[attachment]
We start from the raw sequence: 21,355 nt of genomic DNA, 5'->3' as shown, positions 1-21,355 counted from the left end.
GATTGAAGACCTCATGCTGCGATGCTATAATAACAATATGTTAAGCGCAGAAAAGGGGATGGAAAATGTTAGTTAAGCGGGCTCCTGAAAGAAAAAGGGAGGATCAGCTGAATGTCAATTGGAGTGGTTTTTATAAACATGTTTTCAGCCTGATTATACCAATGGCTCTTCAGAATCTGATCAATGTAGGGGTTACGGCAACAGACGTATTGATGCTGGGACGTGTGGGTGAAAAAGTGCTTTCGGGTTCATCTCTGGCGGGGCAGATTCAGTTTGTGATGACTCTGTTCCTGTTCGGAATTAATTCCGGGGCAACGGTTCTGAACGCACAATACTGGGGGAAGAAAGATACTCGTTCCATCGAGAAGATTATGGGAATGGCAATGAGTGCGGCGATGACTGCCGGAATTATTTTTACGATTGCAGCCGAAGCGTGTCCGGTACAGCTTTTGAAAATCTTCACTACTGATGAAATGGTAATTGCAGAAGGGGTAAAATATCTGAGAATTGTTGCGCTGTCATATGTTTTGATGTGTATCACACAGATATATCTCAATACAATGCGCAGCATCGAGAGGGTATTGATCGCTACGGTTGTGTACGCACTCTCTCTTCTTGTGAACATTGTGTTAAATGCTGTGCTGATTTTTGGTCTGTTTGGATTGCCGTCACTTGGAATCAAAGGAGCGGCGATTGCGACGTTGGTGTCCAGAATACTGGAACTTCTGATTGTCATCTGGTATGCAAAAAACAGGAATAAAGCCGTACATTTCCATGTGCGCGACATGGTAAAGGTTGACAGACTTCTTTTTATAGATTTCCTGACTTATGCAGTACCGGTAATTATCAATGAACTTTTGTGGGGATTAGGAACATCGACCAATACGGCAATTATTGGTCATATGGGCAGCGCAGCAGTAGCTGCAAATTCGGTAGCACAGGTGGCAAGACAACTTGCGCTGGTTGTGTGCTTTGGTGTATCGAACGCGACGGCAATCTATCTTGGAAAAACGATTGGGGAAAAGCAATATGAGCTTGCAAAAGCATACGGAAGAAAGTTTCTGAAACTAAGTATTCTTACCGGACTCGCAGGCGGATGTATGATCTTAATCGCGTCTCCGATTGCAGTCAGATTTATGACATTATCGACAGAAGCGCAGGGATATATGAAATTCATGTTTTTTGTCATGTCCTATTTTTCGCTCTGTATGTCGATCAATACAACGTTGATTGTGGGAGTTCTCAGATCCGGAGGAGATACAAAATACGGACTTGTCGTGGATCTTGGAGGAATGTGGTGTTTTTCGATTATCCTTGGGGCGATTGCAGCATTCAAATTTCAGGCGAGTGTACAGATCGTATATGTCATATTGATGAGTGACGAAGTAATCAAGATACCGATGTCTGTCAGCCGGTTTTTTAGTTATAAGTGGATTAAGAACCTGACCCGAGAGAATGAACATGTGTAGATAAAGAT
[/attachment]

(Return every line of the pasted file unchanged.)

We start from the raw sequence: 21,355 nt of genomic DNA, 5'->3' as shown, positions 1-21,355 counted from the left end.
GATTGAAGACCTCATGCTGCGATGCTATAATAACAATATGTTAAGCGCAGAAAAGGGGATGGAAAATGTTAGTTAAGCGGGCTCCTGAAAGAAAAAGGGAGGATCAGCTGAATGTCAATTGGAGTGGTTTTTATAAACATGTTTTCAGCCTGATTATACCAATGGCTCTTCAGAATCTGATCAATGTAGGGGTTACGGCAACAGACGTATTGATGCTGGGACGTGTGGGTGAAAAAGTGCTTTCGGGTTCATCTCTGGCGGGGCAGATTCAGTTTGTGATGACTCTGTTCCTGTTCGGAATTAATTCCGGGGCAACGGTTCTGAACGCACAATACTGGGGGAAGAAAGATACTCGTTCCATCGAGAAGATTATGGGAATGGCAATGAGTGCGGCGATGACTGCCGGAATTATTTTTACGATTGCAGCCGAAGCGTGTCCGGTACAGCTTTTGAAAATCTTCACTACTGATGAAATGGTAATTGCAGAAGGGGTAAAATATCTGAGAATTGTTGCGCTGTCATATGTTTTGATGTGTATCACACAGATATATCTCAATACAATGCGCAGCATCGAGAGGGTATTGATCGCTACGGTTGTGTACGCACTCTCTCTTCTTGTGAACATTGTGTTAAATGCTGTGCTGATTTTTGGTCTGTTTGGATTGCCGTCACTTGGAATCAAAGGAGCGGCGATTGCGACGTTGGTGTCCAGAATACTGGAACTTCTGATTGTCATCTGGTATGCAAAAAACAGGAATAAAGCCGTACATTTCCATGTGCGCGACATGGTAAAGGTTGACAGACTTCTTTTTATAGATTTCCTGACTTATGCAGTACCGGTAATTATCAATGAACTTTTGTGGGGATTAGGAACATCGACCAATACGGCAATTATTGGTCATATGGGCAGCGCAGCAGTAGCTGCAAATTCGGTAGCACAGGTGGCAAGACAACTTGCGCTGGTTGTGTGCTTTGGTGTATCGAACGCGACGGCAATCTATCTTGGAAAAACGATTGGGGAAAAGCAATATGAGCTTGCAAAAGCATACGGAAGAAAGTTTCTGAAACTAAGTATTCTTACCGGACTCGCAGGCGGATGTATGATCTTAATCGCGTCTCCGATTGCAGTCAGATTTATGACATTATCGACAGAAGCGCAGGGATATATGAAATTCATGTTTTTTGTCATGTCCTATTTTTCGCTCTGTATGTCGATCAATACAACGTTGATTGTGGGAGTTCTCAGATCCGGAGGAGATACAAAATACGGACTTGTCGTGGATCTTGGAGGAATGTGGTGTTTTTCGATTATCCTTGGGGCGATTGCAGCATTCAAATTTCAGGCGAGTGTACAGATCGTATATGTCATATTGATGAGTGACGAAGTAATCAAGATACCGATGTCTGTCAGCCGGTTTTTTAGTTATAAGTGGATTAAGAACCTGACCCGAGAGAATGAACATGTGTAGATAAAGAT